Let’s look at the basics of starting and growing the plants most often cultivated by the homeowner/gardener—grass. That’s right—millions of tiny little plants whose health and vigor can mean the difference between a beautiful lawn that enhances the outside appearance of your home or makes it look completely uninviting.
What do we need in order to get started? Well, assuming we’re not in such an all-out hurry to get a perfect lawn instantly (which requires installing sod), we will do what any good gardener would do—we will grow our own grass plants from seeds!
For purposes of today’s discussion on seeding a lawn, please note that our information is based on growing a lawn in the mid-southern United States (Tennessee).
In this part of the country, most homeowners plant cool season grasses—most commonly Kentucky 31 Fescue.
Some of the hybrid fescues are also planted in this area. The hybrids produce a denser plant with narrower individual grass blades, making a smoother more lush appearing lawn. In addition, the hybrids are usually more drought and disease resistant. Another difference between hybrid fescue seed and the Kentucky 31 is the initial cost of the seed, usually about a dollar for each pound of Kentucky 31 and about twice that price for each pound of the hybrid seeds.
After we decide which kind of seeds we will sow, the next factor to consider is “when to plant.” Since we’ve already said the fescues are cool-season grasses, we need the seed on the ground just as the summer heat is dying away and the cool of fall is upon us in order to attain maximum germination and a good start before the real cold of winter arrives.
Also—and this is an important consideration when seeding cool season grasses—if we plant in the FALL, we’ll actually have TWO cool seasons of ideal growing conditions (fall and spring) before the summer heat sets in and slows the growth of our newly seeded lawn.
Next, how do we get the seed on/in the ground? The quickest way—and the way that is the closest imitation of how its done in Nature—is to sow the seed onto the top of the soil with a broadcast spreader. This works especially well if you already have a basic (though somewhat thin) stand of grass, because the existing grass plants will help hold the seeds in place and act almost as a mulch to keep them from washing away in a heavy rain. I’ve used this broadcast method many times, and most always have had good results.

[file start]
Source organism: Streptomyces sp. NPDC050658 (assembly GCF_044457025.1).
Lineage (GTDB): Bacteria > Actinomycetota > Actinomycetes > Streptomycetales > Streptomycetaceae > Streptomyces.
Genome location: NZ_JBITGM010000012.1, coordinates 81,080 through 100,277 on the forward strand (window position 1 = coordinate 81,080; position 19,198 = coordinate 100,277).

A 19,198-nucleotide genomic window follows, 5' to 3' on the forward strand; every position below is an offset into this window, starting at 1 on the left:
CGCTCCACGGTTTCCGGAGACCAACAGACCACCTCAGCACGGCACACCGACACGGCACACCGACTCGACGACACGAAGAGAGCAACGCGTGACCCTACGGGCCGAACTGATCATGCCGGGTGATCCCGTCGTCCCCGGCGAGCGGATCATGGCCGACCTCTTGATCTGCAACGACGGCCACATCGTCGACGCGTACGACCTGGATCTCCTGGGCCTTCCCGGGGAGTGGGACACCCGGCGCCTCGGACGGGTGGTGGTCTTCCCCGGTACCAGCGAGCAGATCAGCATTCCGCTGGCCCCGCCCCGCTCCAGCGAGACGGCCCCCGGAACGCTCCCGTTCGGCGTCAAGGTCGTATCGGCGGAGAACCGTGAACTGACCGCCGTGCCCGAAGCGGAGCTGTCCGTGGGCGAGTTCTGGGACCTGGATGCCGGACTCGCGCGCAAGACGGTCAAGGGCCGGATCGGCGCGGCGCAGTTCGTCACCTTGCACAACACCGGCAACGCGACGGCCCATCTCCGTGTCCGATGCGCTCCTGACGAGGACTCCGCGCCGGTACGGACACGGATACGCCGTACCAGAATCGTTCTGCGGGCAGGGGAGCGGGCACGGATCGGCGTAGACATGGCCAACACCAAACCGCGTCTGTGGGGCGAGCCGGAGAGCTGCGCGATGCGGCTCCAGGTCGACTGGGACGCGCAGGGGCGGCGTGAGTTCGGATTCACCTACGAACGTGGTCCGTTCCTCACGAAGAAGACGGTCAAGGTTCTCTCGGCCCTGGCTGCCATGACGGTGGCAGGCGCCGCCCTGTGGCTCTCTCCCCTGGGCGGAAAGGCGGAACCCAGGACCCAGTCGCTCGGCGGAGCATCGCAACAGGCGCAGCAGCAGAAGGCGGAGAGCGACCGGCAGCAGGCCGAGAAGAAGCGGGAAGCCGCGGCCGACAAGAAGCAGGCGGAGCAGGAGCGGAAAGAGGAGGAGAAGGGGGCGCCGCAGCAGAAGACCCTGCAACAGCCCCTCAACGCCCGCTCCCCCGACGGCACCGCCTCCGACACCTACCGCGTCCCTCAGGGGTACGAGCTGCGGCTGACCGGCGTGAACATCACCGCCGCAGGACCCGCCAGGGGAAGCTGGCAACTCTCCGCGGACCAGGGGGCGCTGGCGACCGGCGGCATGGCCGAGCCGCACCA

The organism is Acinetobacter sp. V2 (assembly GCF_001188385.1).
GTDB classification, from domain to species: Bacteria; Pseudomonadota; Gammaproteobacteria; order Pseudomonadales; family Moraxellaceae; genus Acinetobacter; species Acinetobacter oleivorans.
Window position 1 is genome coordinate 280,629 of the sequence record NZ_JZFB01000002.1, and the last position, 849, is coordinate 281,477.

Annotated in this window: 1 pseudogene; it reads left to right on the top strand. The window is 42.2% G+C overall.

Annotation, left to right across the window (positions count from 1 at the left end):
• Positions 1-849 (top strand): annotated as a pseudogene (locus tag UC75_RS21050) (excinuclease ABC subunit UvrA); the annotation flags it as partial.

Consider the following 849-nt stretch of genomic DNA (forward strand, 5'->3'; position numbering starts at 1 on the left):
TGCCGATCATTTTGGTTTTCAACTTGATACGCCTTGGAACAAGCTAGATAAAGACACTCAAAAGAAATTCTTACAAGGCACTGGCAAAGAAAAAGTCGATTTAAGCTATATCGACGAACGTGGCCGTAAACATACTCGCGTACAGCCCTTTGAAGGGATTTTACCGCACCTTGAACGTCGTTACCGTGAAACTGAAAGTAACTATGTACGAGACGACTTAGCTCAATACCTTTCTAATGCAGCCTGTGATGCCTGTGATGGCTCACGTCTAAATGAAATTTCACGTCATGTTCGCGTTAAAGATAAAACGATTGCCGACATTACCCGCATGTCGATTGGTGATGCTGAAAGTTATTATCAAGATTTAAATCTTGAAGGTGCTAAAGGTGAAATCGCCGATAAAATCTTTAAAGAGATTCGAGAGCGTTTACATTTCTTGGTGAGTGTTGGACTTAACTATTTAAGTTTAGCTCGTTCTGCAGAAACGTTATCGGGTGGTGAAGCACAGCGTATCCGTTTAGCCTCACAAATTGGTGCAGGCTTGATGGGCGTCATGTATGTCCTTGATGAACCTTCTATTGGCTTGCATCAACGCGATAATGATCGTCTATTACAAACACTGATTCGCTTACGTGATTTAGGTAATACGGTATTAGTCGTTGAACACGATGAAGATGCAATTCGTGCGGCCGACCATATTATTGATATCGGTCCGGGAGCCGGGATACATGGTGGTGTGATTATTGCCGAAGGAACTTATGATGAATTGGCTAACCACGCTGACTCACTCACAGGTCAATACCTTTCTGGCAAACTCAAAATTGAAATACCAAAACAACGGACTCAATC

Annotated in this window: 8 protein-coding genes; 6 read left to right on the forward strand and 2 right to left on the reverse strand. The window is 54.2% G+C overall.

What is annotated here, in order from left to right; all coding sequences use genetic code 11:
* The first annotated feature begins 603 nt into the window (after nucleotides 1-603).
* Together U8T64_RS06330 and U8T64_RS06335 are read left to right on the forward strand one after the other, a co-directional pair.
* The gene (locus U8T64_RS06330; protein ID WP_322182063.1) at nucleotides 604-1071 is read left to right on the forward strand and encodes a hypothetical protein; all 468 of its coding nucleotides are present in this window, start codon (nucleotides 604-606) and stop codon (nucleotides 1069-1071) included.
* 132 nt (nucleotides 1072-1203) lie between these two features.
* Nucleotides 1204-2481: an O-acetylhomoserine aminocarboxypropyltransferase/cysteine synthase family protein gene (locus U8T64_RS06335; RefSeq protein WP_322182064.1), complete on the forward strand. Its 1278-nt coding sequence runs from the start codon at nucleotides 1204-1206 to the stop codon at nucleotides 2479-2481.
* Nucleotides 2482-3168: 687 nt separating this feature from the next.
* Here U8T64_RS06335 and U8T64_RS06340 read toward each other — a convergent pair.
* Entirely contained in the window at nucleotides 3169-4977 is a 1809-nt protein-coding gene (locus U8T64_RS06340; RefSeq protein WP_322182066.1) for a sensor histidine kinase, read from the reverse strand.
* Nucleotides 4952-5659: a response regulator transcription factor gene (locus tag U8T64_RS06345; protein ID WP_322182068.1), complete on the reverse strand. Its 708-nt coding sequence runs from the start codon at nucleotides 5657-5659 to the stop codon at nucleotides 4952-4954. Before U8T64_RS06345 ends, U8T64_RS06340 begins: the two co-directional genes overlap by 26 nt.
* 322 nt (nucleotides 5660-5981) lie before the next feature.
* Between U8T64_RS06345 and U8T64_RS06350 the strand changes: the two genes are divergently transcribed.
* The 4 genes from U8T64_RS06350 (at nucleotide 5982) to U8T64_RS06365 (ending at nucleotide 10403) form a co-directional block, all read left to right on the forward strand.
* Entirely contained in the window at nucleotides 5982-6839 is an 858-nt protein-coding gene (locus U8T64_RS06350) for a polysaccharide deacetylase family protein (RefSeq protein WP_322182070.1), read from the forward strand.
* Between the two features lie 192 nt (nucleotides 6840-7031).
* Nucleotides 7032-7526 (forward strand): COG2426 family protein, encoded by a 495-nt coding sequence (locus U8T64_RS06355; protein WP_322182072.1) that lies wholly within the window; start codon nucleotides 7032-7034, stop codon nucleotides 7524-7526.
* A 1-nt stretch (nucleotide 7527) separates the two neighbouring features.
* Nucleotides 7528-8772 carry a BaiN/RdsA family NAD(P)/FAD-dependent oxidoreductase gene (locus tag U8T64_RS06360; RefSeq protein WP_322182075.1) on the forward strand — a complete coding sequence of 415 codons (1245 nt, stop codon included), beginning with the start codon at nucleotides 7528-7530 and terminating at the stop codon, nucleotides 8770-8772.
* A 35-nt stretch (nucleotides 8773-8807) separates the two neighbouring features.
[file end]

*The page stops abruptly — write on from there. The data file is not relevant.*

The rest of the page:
If there are a few small bare areas, you can loosen the surface of the soil with a garden rake before adding seed.
For lawns that are spotty and need more extensive disturbance of the soil in order for the grass seeds to get better contact with the soil, it may be desirable to use an aerator or a slit-seeder in your lawn establishment project. For useful information on this, please read Aerator Vs. Slit Seeder: What's Best For Your Lawn?
Apply the seed at the rate of about 50 pounds per 10,000 square feet of surface lawn area. (An acre is about 44,000 square feet).
Use a good starter fertilizer with an analysis high in phosphorous and potassium (and not so much nitrogen) in order to encourage deep healthy root development rather than just a lot of top growth. Numbers On The Fertilizer Bag: What Do They Mean?
If there are a lot of bare soil areas after you seed, apply a mulch of wheat straw to help hold the seeds in place until they germinate and can secure a strong foothold in the soil.
Temperatures in the range of the 60s (degrees Fahrenheit) are ideal for germination and growth of the fescue seeds. Several weeks of such conditions can secure a good beginning for your lawn.
The other factor needed for lawn growing success is, of course, moisture. You may want to break out the lawn sprinklers if rainfall is scarce during the time of lawn establishment. However, there’s just no substitute for a good ol’ slow and steady chlorine-free irrigation, compliments of Mother Nature, to make your grass seeds rejoice and sing.
As your fescue lawn establishes, mow it at a height of 3 to 3½ inches and apply periodic feedings of lawn fertilizer. Use your hose-end sprayer to eliminate weeds from your established lawn after it has been mowed several times.